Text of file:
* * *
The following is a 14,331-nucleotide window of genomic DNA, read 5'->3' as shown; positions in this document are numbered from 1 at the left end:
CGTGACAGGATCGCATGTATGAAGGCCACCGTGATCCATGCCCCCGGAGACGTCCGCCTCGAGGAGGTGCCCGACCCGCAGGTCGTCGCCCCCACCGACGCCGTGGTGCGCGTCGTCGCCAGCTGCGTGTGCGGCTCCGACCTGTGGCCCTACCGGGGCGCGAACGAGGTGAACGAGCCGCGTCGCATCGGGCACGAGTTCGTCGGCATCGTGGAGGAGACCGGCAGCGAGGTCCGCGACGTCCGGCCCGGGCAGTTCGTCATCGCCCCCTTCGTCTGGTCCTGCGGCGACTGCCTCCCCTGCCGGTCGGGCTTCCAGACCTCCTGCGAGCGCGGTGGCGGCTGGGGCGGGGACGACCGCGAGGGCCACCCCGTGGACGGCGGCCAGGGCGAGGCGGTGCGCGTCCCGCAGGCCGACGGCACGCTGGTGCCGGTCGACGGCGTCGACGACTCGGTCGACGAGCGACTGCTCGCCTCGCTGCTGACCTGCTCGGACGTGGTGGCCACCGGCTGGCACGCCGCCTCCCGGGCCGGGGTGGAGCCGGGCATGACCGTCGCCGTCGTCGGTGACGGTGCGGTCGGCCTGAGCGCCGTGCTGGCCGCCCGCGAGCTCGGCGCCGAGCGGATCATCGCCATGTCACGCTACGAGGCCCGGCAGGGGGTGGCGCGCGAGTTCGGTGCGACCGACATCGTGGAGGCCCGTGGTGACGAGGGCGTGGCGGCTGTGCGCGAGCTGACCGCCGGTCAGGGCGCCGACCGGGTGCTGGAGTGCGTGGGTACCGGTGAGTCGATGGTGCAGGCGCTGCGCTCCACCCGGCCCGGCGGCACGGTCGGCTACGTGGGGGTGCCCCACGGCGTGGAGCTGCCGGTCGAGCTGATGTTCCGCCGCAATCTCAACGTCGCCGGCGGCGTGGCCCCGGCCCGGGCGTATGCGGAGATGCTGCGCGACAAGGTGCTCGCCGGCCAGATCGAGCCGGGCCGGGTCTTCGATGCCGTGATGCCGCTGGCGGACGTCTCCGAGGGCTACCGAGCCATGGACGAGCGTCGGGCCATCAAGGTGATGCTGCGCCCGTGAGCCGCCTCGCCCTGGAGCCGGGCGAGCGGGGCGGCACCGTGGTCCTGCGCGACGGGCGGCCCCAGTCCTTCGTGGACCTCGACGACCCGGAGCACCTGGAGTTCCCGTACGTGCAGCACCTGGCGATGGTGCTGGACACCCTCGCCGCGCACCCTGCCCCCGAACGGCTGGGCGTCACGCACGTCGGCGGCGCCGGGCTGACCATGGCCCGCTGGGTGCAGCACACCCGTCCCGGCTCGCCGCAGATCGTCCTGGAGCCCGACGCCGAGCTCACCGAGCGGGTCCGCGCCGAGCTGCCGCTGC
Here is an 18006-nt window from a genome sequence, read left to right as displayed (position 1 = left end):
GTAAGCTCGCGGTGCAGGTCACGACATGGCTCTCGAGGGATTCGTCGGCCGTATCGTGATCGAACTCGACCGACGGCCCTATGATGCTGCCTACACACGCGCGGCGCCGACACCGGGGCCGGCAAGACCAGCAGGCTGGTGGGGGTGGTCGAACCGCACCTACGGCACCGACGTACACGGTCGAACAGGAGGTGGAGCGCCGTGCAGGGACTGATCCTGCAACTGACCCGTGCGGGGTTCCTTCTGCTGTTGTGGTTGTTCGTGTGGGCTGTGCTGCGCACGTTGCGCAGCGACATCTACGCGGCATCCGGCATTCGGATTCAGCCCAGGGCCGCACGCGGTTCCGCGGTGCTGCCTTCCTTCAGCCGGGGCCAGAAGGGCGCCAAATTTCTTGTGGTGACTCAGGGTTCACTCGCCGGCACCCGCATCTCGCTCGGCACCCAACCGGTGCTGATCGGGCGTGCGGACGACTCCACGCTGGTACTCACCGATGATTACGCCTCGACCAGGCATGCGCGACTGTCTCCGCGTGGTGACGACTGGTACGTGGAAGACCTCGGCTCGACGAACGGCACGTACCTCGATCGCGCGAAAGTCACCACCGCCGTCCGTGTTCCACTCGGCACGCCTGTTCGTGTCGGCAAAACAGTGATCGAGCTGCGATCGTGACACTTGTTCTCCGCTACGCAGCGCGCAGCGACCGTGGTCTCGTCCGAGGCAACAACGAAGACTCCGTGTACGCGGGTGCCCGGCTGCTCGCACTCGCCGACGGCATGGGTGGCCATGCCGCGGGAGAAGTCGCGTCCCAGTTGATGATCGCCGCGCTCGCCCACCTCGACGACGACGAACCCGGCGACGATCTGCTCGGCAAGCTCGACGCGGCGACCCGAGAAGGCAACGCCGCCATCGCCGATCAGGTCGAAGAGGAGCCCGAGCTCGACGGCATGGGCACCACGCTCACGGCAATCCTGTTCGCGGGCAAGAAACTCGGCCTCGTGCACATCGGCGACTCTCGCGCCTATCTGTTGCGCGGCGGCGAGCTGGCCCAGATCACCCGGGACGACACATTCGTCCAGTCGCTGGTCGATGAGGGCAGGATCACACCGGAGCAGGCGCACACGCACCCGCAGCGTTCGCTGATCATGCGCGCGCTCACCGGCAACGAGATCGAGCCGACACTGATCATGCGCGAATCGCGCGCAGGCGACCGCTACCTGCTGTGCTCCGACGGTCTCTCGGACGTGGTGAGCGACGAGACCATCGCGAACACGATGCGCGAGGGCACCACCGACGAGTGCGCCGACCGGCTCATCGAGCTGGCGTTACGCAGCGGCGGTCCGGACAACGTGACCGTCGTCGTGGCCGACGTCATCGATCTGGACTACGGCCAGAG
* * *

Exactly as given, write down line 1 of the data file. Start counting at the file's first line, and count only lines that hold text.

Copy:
The following is a 14,331-nucleotide window of genomic DNA, read 5'->3' as shown; positions in this document are numbered from 1 at the left end: